Saturday, April 4, 2015

April 9th, 2015 Potentially Significant Severe Weather Outlook

There is an anomalously high risk for severe weather on Thursday, April 9th.

Storm Prediction Center
(click all images to enlarge)
The above image shows the Storm Prediction Center's long range outlook chart over the Day 4 to Day 8 (3 to 7 days from today) period. This particular map is valid for Thursday, April 9th, and it shows a very ominous forecast.
The SPC has outlined the following regions for a 15% chance of severe weather within 25 miles of any given point:

- extreme southern Wisconsin
- eastern Iowa
- northern and southern Illinois
- western Indiana
- northwest and extreme southeast Missouri
- east-central and southern Arkansas
- southeast Kansas
- central Oklahoma
- northeast Texas

The 15% chance of severe weather, put into words, generally suggests that there is a noticeable risk for severe weather in the areas mentioned. Residents in those areas should keep an eye on the forecast as the date approaches, and watch for inclement weather when the event arrives.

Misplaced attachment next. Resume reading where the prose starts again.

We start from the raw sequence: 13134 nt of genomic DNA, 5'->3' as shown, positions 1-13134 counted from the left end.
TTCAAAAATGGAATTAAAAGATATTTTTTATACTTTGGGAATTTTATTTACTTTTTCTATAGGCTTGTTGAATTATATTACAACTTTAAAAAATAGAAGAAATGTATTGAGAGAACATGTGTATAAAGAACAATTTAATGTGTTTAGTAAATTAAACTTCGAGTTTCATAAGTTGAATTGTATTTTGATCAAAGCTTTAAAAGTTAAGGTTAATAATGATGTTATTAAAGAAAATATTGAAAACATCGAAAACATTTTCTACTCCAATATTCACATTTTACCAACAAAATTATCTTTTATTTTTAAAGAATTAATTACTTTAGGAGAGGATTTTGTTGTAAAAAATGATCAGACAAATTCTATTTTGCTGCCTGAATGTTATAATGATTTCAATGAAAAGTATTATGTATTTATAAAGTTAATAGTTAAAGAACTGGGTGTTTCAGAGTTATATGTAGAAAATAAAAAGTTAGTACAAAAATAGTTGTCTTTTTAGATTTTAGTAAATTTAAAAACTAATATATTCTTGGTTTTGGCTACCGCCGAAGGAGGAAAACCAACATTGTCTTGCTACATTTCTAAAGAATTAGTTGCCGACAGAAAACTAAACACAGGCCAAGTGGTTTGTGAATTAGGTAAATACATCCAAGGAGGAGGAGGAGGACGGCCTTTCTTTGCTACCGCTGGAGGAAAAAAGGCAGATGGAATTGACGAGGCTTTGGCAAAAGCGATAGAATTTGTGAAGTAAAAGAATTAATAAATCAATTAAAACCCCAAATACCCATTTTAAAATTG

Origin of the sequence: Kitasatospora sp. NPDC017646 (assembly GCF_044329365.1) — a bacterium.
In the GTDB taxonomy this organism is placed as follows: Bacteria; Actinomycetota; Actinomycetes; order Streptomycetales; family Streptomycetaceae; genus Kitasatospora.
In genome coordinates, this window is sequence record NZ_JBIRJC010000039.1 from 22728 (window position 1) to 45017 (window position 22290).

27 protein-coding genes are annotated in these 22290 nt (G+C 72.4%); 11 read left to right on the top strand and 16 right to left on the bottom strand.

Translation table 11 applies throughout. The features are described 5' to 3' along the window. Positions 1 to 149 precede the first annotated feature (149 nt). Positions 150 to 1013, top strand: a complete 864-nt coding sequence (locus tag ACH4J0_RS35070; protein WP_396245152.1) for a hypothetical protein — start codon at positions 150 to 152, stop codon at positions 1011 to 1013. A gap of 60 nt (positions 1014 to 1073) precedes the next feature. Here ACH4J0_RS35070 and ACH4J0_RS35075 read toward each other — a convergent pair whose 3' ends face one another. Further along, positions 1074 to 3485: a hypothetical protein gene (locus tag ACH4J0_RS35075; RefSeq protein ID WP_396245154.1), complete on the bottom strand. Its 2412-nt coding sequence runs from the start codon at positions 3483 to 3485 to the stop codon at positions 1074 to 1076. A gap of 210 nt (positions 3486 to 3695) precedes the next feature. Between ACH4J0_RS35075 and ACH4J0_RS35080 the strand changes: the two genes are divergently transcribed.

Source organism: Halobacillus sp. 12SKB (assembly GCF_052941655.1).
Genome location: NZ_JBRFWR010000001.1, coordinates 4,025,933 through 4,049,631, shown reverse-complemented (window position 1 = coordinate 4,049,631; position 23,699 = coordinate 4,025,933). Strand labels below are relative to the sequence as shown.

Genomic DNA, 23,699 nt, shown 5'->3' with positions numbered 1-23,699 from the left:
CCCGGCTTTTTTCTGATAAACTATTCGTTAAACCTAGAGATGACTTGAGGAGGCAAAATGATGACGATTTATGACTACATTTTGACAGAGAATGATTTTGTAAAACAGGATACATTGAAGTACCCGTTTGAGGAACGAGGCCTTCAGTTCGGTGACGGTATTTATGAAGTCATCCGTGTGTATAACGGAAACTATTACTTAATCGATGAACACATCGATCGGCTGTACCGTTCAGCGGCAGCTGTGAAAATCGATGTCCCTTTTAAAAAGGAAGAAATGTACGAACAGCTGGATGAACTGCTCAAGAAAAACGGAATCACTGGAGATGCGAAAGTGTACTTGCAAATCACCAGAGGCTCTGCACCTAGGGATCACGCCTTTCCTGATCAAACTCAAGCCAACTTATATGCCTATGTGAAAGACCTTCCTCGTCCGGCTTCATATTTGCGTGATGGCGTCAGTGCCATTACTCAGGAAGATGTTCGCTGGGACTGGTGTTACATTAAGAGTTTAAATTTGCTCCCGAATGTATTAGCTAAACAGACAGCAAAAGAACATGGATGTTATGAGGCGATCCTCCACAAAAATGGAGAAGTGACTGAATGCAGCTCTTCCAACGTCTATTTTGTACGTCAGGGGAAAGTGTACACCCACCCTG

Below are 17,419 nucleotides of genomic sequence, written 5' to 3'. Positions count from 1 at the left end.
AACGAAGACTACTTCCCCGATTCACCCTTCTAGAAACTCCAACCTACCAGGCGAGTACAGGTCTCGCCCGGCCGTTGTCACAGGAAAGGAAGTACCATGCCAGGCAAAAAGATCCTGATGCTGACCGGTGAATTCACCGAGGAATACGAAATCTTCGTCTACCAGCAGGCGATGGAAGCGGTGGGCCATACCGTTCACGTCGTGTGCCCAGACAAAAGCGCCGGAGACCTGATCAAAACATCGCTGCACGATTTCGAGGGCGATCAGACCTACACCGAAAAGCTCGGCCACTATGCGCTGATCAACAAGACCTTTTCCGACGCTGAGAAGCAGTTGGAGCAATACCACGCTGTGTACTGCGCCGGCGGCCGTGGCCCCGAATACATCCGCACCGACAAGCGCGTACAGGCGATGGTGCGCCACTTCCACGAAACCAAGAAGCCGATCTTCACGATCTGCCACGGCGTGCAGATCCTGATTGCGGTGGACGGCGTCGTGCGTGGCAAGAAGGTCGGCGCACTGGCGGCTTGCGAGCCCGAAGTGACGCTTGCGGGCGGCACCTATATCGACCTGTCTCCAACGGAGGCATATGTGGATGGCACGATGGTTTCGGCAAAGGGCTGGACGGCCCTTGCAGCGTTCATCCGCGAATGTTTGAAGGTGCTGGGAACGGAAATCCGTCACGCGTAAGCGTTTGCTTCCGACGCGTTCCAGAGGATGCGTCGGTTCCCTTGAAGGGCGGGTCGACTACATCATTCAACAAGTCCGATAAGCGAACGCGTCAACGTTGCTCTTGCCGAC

The SPC has outlined the following regions for a 30% chance of severe weather within 25 miles of any given point:

- central and southern Illinois
- much of Missouri
- all of northwest Arkansas
- extreme southeast Kansas
- eastern Oklahoma

The 30% chance of severe weather, put into words, indicates that there is a relatively good chance that severe weather will strike the areas mentioned above. In addition, there is a risk for more significant severe weather. Residents in those areas should continue to keep an eye on the forecast for this date, and closely monitor all watches and warnings when the event date arrives.

Weather Prediction Center